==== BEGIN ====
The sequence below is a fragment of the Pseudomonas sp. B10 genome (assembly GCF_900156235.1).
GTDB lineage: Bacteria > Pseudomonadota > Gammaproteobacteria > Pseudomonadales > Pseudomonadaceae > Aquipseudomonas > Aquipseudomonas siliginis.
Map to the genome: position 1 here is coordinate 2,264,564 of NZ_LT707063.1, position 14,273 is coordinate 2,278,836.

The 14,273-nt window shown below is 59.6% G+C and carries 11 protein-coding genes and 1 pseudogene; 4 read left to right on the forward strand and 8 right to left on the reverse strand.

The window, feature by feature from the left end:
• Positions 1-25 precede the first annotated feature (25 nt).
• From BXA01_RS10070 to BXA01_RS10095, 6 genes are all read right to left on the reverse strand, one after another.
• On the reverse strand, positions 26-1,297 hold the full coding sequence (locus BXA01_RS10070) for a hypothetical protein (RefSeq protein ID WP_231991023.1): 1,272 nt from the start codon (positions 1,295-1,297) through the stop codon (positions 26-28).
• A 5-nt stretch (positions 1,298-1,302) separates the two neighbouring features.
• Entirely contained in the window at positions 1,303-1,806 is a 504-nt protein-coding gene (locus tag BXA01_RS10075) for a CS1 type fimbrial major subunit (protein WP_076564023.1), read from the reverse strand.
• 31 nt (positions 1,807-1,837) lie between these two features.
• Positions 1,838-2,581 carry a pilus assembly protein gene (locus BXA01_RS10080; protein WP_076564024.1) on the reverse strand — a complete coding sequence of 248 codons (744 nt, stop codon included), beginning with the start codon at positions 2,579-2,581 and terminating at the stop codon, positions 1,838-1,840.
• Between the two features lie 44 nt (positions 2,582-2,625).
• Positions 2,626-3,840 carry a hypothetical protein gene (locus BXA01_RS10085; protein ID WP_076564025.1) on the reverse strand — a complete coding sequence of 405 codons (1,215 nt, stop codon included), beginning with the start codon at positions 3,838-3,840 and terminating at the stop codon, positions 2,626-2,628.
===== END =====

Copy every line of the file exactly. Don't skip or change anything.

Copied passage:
The sequence below is a fragment of the Pseudomonas sp. B10 genome (assembly GCF_900156235.1).
GTDB lineage: Bacteria > Pseudomonadota > Gammaproteobacteria > Pseudomonadales > Pseudomonadaceae > Aquipseudomonas > Aquipseudomonas siliginis.
Map to the genome: position 1 here is coordinate 2,264,564 of NZ_LT707063.1, position 14,273 is coordinate 2,278,836.

The 14,273-nt window shown below is 59.6% G+C and carries 11 protein-coding genes and 1 pseudogene; 4 read left to right on the forward strand and 8 right to left on the reverse strand.

The window, feature by feature from the left end:
• Positions 1-25 precede the first annotated feature (25 nt).
• From BXA01_RS10070 to BXA01_RS10095, 6 genes are all read right to left on the reverse strand, one after another.
• On the reverse strand, positions 26-1,297 hold the full coding sequence (locus BXA01_RS10070) for a hypothetical protein (RefSeq protein ID WP_231991023.1): 1,272 nt from the start codon (positions 1,295-1,297) through the stop codon (positions 26-28).
• A 5-nt stretch (positions 1,298-1,302) separates the two neighbouring features.
• Entirely contained in the window at positions 1,303-1,806 is a 504-nt protein-coding gene (locus tag BXA01_RS10075) for a CS1 type fimbrial major subunit (protein WP_076564023.1), read from the reverse strand.
• 31 nt (positions 1,807-1,837) lie between these two features.
• Positions 1,838-2,581 carry a pilus assembly protein gene (locus BXA01_RS10080; protein WP_076564024.1) on the reverse strand — a complete coding sequence of 248 codons (744 nt, stop codon included), beginning with the start codon at positions 2,579-2,581 and terminating at the stop codon, positions 1,838-1,840.
• Between the two features lie 44 nt (positions 2,582-2,625).
• Positions 2,626-3,840 carry a hypothetical protein gene (locus BXA01_RS10085; protein ID WP_076564025.1) on the reverse strand — a complete coding sequence of 405 codons (1,215 nt, stop codon included), beginning with the start codon at positions 3,838-3,840 and terminating at the stop codon, positions 2,626-2,628.